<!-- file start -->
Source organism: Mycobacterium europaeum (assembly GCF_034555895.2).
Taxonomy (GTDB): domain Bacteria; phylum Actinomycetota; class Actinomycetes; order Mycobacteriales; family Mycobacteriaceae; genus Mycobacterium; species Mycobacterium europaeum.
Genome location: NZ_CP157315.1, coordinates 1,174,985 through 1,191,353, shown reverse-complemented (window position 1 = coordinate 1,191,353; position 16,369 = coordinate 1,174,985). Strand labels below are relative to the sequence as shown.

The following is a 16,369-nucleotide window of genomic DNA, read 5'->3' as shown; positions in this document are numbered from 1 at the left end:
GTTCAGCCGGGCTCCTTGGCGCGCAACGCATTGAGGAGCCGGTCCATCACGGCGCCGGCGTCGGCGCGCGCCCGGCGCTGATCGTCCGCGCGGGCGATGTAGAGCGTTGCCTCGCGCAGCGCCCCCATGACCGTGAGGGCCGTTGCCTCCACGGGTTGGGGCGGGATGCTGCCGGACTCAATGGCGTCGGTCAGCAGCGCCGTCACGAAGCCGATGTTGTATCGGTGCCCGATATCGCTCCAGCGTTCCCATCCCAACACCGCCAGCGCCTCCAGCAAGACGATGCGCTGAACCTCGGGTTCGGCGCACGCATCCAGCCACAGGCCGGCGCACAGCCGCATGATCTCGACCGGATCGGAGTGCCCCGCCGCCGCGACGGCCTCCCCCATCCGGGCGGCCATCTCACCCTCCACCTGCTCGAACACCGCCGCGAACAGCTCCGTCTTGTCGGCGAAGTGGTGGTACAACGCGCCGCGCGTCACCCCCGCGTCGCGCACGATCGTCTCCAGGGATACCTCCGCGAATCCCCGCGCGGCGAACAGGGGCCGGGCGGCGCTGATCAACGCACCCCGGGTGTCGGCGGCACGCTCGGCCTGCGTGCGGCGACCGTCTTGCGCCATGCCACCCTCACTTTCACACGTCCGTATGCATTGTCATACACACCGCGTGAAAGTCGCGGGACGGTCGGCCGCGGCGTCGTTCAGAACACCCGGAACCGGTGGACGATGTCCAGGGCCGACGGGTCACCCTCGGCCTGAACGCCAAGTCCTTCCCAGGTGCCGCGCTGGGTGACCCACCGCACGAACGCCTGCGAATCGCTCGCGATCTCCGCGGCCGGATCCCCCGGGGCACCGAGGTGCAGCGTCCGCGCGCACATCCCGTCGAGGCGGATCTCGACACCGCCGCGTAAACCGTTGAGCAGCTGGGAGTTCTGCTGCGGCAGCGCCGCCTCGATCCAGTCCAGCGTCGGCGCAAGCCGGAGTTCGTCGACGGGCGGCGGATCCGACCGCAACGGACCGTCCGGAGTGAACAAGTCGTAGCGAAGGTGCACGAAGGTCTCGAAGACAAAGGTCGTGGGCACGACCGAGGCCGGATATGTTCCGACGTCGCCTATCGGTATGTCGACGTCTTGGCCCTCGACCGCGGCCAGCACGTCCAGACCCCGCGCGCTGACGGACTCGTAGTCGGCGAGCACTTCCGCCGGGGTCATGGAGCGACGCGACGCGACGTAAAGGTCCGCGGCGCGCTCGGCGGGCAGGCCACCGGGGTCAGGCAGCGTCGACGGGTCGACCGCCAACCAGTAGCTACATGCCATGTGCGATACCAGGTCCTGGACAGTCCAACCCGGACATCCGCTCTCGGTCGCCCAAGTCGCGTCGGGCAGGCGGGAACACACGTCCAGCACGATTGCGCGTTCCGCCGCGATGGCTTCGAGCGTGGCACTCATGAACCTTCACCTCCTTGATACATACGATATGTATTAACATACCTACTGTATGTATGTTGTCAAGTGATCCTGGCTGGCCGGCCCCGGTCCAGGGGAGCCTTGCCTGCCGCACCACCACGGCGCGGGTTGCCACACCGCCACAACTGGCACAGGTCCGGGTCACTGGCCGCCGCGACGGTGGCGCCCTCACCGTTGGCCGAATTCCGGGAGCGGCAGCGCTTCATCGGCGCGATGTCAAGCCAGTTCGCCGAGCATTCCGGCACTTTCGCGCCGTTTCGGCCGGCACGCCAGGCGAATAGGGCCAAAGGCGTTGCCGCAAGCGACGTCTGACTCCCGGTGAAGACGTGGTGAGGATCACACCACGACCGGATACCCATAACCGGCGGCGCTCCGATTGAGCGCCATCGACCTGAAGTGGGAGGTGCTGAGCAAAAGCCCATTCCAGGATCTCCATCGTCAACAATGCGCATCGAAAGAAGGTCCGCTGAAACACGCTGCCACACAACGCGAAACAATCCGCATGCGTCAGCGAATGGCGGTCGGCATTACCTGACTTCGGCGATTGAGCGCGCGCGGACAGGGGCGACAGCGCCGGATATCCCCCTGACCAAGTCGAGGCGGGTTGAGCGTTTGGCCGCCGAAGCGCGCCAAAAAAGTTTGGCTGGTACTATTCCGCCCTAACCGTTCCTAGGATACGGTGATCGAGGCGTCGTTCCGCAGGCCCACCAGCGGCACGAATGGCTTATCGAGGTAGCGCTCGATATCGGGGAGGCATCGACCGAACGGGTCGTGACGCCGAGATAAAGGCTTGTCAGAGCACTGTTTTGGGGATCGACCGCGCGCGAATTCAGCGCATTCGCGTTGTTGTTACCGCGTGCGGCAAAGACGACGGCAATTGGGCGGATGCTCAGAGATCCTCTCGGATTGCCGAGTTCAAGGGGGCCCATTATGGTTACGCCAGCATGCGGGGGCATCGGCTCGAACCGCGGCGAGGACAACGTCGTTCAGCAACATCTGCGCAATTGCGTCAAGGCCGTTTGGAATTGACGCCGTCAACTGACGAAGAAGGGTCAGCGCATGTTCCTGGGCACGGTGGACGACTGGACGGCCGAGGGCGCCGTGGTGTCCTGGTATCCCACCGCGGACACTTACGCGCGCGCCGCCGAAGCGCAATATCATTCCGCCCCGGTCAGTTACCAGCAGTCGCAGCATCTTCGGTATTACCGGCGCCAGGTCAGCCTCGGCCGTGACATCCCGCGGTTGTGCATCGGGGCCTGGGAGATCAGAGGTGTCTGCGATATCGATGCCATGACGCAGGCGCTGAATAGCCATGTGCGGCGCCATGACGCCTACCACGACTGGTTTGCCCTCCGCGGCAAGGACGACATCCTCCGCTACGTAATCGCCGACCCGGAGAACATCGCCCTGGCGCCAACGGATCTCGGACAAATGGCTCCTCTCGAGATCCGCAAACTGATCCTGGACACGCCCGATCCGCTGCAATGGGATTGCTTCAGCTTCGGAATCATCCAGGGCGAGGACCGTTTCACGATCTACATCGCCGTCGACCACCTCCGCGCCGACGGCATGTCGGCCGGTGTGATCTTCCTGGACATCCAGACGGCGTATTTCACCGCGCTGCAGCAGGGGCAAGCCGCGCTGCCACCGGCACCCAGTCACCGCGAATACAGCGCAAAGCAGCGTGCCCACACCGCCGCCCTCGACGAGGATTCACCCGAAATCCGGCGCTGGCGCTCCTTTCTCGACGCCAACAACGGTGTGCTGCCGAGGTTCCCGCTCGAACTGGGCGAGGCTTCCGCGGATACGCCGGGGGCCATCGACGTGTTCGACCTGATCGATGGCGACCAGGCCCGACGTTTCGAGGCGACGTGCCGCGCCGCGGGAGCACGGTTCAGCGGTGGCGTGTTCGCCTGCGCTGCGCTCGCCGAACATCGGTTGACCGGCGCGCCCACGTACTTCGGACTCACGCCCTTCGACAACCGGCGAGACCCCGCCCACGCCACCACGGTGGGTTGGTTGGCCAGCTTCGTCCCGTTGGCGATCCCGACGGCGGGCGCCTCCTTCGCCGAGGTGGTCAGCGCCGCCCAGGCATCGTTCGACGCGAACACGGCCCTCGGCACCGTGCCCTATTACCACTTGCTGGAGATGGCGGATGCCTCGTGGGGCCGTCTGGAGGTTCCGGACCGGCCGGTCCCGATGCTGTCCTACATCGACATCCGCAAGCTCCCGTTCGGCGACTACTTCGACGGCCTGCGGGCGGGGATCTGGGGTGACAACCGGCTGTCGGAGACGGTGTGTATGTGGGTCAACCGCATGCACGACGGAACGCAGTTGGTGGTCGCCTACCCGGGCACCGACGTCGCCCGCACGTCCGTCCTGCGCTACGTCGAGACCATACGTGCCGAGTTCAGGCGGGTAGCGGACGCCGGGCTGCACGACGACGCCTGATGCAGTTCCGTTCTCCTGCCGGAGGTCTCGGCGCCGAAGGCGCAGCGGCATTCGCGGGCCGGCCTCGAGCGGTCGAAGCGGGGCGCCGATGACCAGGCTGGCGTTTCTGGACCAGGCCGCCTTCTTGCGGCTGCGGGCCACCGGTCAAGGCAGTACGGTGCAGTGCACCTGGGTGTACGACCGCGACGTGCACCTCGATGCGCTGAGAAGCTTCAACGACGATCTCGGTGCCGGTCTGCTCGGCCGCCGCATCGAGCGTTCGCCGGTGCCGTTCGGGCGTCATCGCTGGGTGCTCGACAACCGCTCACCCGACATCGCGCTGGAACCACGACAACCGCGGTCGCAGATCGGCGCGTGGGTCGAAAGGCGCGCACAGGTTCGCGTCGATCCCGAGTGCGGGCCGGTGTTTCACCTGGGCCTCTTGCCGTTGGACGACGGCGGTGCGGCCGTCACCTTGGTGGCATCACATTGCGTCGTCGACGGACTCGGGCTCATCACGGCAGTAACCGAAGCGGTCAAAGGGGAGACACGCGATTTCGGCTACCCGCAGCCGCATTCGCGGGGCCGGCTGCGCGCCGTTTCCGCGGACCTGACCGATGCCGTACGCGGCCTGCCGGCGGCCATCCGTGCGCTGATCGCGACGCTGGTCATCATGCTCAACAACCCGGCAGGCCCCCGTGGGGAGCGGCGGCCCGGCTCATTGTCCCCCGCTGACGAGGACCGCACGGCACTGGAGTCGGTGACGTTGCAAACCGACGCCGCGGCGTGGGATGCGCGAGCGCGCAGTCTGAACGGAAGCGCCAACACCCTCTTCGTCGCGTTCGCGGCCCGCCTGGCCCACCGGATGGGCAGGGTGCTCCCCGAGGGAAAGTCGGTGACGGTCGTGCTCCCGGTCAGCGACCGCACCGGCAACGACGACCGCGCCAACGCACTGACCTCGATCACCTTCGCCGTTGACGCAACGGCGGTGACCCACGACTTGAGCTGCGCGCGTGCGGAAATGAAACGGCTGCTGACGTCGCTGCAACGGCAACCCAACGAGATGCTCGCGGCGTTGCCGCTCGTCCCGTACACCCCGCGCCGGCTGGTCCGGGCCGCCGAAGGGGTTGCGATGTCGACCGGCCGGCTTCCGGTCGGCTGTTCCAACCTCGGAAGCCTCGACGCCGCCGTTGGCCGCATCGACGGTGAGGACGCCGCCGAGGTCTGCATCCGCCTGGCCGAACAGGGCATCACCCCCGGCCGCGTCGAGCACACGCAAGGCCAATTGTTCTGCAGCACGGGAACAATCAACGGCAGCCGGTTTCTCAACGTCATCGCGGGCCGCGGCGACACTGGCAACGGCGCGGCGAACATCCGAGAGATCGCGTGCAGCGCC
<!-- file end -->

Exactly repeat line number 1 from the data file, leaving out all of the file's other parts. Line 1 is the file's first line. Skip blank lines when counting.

Source organism: Mycobacterium europaeum (assembly GCF_034555895.2).